Georgia UMC church leaves denomination in support of LGBTQ rights
A church in Savannah, Georgia, is the first congregation in recent years to depart the United Methodist fold in support of LGBTQ inclusion.
Over the past four years, multiple congregations have left the denomination in response to its intensifying disagreement over how accepting to be of homosexuality. Most have done so citing weariness with the debate or a lack of enforcement of the denomination’s bans on same-sex weddings and “self-avowed practicing” gay clergy.
However, Asbury Memorial Church—a congregation of more than 300 members—is the first since at least 2016 to leave expressly in opposition to those bans.
New policies approved at a 2019 special session of the UMC General Conference allow congregations to depart the denomination with their property “for reasons of conscience” related to homosexuality, if they meet certain requirements.
Among those requirements is that at least two-thirds of the congregation vote for disaffiliation and a majority of the regional body votes to approve it. Departing churches also must meet certain financial obligations, including paying a share of their conference’s unfunded clergy pension liability—that is, what conferences will owe retirees.
Billy Hester, Asbury Memorial’s senior minister, acknowledged that leaving comes with a hefty price tag. But he said the congregation could no longer wait to include its LGBTQ members fully in church life.
“I’ve seen a lot of people die in my congregation, especially LGBTQ people, and there are other people who are getting up in age, and I wanted them to see this day,” Hester said.
“Another reason is we really need to be involved in addressing other issues, systemic racism, global warming, so many other issues. . . . This will free us up.”
The congregation will now be independent.
In 2019, by a vote of 438–384, UMC delegates from around the globe approved the “traditional plan,” which reinforced the denomination’s bans on noncelibate gay clergy and instituted mandatory penalties on clergy who officiate at same-gender weddings.
At the time, some delegates expected LGBTQ-friendly churches to be the first to head for the exits. Instead, many congregations that object to the traditional plan have opted to publicly resist it and seek reform from within the denomination.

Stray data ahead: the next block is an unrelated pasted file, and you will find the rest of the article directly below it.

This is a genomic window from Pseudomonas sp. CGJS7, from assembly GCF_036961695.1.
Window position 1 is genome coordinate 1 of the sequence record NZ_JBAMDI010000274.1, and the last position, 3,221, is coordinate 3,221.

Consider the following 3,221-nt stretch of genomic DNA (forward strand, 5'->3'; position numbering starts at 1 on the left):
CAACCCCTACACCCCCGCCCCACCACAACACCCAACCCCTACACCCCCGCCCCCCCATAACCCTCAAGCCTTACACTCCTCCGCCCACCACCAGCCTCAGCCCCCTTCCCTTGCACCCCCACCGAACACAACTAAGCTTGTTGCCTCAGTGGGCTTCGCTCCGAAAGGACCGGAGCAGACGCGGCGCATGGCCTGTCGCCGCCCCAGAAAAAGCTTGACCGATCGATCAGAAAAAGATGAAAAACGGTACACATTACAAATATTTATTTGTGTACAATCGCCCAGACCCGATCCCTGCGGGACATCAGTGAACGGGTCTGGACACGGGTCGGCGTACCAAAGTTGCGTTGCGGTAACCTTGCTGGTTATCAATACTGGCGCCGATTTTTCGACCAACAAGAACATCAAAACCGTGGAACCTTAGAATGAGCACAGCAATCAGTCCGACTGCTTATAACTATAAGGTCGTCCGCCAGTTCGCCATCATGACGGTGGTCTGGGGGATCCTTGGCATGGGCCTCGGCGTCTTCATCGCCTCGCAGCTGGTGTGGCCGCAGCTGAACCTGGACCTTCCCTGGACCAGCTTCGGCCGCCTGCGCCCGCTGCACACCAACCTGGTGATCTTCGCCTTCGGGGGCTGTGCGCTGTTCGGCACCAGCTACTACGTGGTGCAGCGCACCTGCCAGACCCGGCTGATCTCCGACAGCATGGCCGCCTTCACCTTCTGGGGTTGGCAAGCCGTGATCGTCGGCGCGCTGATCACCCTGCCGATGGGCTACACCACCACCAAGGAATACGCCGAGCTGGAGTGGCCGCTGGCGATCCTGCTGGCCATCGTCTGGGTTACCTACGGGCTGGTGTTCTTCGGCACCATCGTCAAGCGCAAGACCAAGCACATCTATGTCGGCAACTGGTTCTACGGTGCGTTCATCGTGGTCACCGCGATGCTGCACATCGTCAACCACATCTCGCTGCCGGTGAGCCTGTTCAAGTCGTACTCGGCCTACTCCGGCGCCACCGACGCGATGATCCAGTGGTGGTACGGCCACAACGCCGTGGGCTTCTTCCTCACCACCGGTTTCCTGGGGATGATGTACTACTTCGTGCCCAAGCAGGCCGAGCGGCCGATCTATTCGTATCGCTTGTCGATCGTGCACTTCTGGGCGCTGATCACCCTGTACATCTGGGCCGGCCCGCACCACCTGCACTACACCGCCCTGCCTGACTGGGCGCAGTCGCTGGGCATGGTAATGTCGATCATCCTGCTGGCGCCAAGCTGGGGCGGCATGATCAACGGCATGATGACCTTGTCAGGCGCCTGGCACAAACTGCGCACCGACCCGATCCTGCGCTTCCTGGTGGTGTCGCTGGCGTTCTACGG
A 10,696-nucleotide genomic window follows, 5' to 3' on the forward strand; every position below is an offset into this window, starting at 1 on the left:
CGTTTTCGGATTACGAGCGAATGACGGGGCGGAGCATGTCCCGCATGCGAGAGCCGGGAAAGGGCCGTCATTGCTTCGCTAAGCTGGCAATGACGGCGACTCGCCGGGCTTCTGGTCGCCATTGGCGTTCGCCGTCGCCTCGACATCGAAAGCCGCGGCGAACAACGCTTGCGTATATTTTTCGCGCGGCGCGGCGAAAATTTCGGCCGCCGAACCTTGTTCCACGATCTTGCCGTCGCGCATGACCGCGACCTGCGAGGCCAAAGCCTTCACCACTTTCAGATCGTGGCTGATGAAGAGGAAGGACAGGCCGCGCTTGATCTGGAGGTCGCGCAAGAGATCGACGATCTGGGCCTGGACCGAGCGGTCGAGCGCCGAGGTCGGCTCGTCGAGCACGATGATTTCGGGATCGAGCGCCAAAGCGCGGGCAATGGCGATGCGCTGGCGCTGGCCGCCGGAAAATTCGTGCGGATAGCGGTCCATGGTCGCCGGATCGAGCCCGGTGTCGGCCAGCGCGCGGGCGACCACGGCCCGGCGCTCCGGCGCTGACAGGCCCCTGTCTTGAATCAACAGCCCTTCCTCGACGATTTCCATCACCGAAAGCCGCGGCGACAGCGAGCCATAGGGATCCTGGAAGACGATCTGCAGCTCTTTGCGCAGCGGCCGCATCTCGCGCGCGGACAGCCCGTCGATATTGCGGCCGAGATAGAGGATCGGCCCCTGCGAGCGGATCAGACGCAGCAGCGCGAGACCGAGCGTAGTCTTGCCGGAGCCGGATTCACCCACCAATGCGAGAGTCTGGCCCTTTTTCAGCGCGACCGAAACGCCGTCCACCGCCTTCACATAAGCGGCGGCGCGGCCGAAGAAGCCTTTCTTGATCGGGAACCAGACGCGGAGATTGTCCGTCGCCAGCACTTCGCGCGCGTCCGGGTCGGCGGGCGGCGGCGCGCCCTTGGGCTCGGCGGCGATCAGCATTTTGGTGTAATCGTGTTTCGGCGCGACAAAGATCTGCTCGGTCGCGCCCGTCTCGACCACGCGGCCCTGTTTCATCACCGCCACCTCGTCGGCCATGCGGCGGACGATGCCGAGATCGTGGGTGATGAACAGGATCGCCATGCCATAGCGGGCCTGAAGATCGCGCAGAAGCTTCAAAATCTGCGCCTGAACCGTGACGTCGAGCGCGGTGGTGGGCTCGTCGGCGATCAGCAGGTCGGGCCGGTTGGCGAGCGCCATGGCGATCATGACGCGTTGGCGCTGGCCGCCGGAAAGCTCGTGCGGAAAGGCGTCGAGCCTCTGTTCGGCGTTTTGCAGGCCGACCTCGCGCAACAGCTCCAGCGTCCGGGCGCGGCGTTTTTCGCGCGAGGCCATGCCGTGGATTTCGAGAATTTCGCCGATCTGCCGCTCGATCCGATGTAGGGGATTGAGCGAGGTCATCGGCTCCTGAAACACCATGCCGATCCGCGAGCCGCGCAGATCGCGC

Still, additional progressive congregations are considering departing.
This month, the New England Conference is set to take up a disaffiliation resolution from Brackett Memorial UMC in Peaks Island, Maine. The church, which has about 92 members, already has signed a disaffiliation agreement with conference trustees.
“We don’t have any reason to believe anything is going to be resolved soon in the United Methodist Church,” said Will Green, the church’s pastor and an openly gay provisional elder. “We felt we had the opportunity . . . to be proactive about our future.”
Eight other New England churches also are weighing disaffiliation but are not planning to bring resolutions yet.
Many other United Methodist congregations and conferences are waiting to see what the next general conference decides.
United Methodists have submitted multiple proposals to resolve the denomination’s longtime debate over homosexuality by splitting the denomination. Among those proposals is the Protocol for Reconciliation and Grace through Separation, a mediated agreement that, if accepted, would allow a new, traditionalist denomination to break away from the United Methodist Church.
Right now, Asbury Memorial is also making plans for new ministries even while still worshiping virtually because of the coronavirus.
About four years ago, the congregation decided not to host any weddings until all couples in the church could marry in its sanctuary. But on September 27, the congregation held a virtual service to recognize all couples who could not be married in their church sanctuary.
“You better have some tissues on hand!” the church’s newsletter said. —United Methodist News Service